Do testicles get bigger or smaller as you age?
As you may know, ageing brings a lot of changes with it.
Past 30 years old, testosterone – aka T – levels consistently drop, just a tiny itty bit, year by year.
And it happens in your testicles because that’s where the manly hormone is produced.
Now, let’s dig into some facts…
An average testicle is about 4 x 3 x 2 cm in size and has an oval shape. Also, it’s highly normal to have a testes of a different size.
Testicles are found in the scrotum and are attached at each end to the spermatic cord.
These two gorgeous balls not only ensure your T levels but also your fertility, by being essentially external pouches for your sperm.
But if you are here, you may have noticed that your testicles have somewhat changed overtime or you are worried they will.
So, do testicles get bigger or smaller as you age?
And if they do change, does it really matter?
Wondering if your penis can shrink with age too? Check out this article.
When Size Matters
While some studies have suggested that larger testicles are associated with higher testosterone levels in mammals and smaller sperm production…
This doesn’t necessarily mean that a healthy human can’t produce normal testosterone and sperm levels in smaller than average testicles. (source)
Wondering if your testosterone levels are normal? Check out this article.
There are some medical conditions that can influence testes size and testosterone levels. In these cases, medical oversight will be crucial to improve T levels.
For instance, Klinefelter syndrome – which is the result of an additional X chromosome…
Can result in smaller and/or undescended testicles, low sex drive and a few female characteristics, such as less body hair and more breast tissue.
Furthermore, this syndrome can lead to lower T levels and decreased sperm activity, which can result in infertility.
Then, there’s another similar but far more common condition called “male menopause,” otherwise known as hypogonadism.
The symptoms of hypogonadism can include:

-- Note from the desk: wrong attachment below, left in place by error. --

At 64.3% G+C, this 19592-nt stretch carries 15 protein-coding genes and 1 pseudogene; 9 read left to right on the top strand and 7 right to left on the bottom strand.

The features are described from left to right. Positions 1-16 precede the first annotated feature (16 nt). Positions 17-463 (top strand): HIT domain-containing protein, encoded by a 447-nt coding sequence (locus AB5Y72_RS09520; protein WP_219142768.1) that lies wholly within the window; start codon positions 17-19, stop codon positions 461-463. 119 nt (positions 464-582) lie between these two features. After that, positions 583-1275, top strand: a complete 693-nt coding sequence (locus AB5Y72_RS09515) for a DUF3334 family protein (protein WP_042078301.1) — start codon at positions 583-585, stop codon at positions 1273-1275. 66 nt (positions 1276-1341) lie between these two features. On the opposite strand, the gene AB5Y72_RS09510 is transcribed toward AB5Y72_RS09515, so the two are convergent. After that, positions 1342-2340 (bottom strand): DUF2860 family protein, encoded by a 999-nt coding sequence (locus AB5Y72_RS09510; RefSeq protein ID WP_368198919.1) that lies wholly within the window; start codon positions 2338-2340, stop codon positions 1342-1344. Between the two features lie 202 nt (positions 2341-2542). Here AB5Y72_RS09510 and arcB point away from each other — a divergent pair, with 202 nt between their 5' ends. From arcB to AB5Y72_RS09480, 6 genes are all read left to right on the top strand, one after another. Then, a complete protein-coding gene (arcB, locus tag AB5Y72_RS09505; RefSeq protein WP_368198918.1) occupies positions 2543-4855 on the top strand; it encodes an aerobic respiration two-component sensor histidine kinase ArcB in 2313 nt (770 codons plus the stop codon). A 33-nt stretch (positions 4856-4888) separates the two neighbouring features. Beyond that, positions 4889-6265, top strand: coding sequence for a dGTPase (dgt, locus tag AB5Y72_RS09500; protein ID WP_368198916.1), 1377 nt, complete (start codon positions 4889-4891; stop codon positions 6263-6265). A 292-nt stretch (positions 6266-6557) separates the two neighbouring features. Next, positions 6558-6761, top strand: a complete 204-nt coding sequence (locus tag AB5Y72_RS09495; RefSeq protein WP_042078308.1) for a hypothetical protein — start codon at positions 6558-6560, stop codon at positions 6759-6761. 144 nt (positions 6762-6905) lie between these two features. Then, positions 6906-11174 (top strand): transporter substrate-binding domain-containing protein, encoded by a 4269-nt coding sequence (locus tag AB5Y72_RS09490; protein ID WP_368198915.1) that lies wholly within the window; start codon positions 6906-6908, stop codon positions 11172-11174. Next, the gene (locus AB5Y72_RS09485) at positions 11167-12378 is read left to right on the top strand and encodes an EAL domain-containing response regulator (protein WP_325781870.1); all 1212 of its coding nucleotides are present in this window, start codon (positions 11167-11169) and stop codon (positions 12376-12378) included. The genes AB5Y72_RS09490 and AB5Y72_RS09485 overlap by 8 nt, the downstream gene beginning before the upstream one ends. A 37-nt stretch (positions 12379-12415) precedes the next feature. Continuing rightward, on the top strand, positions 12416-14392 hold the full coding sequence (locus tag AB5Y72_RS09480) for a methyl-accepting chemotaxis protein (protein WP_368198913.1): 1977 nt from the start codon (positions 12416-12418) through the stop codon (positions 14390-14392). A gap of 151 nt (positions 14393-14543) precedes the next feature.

- smaller than average testicles
- a decreased amount of body and facial hair
- breast tissue growth
- lower testosterone levels
- decreased sperm count
In both cases, testosterone therapy is the suggested treatment, which can be useful for the most severe cases. Just be aware that it can have serious and lasting side effects.
However, men with mild cases can usually improve both conditions by improving their lifestyle.
However, if your testes are swollen or you notice other symptoms associated with smaller testicles, this could be the sign of an underlying issue. In this case, you should consult a doctor.
Changes of Testicles Size with Age
At birth, a male testicle is about 1 cubic centimetre and it stays that size until around 8, when puberty hits.
Then, during puberty, the testes grow steadily until reaching their adult size.
With age, testosterone levels drop and this drop of production tends to make testicles smaller.
This phenomenon is called testicular atrophy. (source)
This change is very gradual and rarely noticeable. Think of it as your other half losing a little weight and you not noticing because you see them every single day.
However, other than age, specific health issues can also cause testicular atrophy, such as:
- mumps, tuberculosis, and certain viral infections
- blunt trauma
- sexually transmitted diseases (STDs) like syphilis and gonorrhoea
Obviously, most of these factors will require medical assistance.
But, there are other factors that are rather harmless.
For example, cold can temporarily affect the “apparent” size of your testes and penis.
This is actually a very healthy coping mechanism of the body. Your testicles are outside of your body because your sperm production needs an ideal temperature and your inner body is too warm.
When exposed to cold, your testicles will temporarily retract to maintain the temperature of your precious swimmers. Nothing to worry about there.
Nonetheless, there’s another pathology that can change testicles size and/or shape, especially in older gentleman.
A change of size or shape, a lump, or a “heavier” testicle could be the first sign of testicular cancer.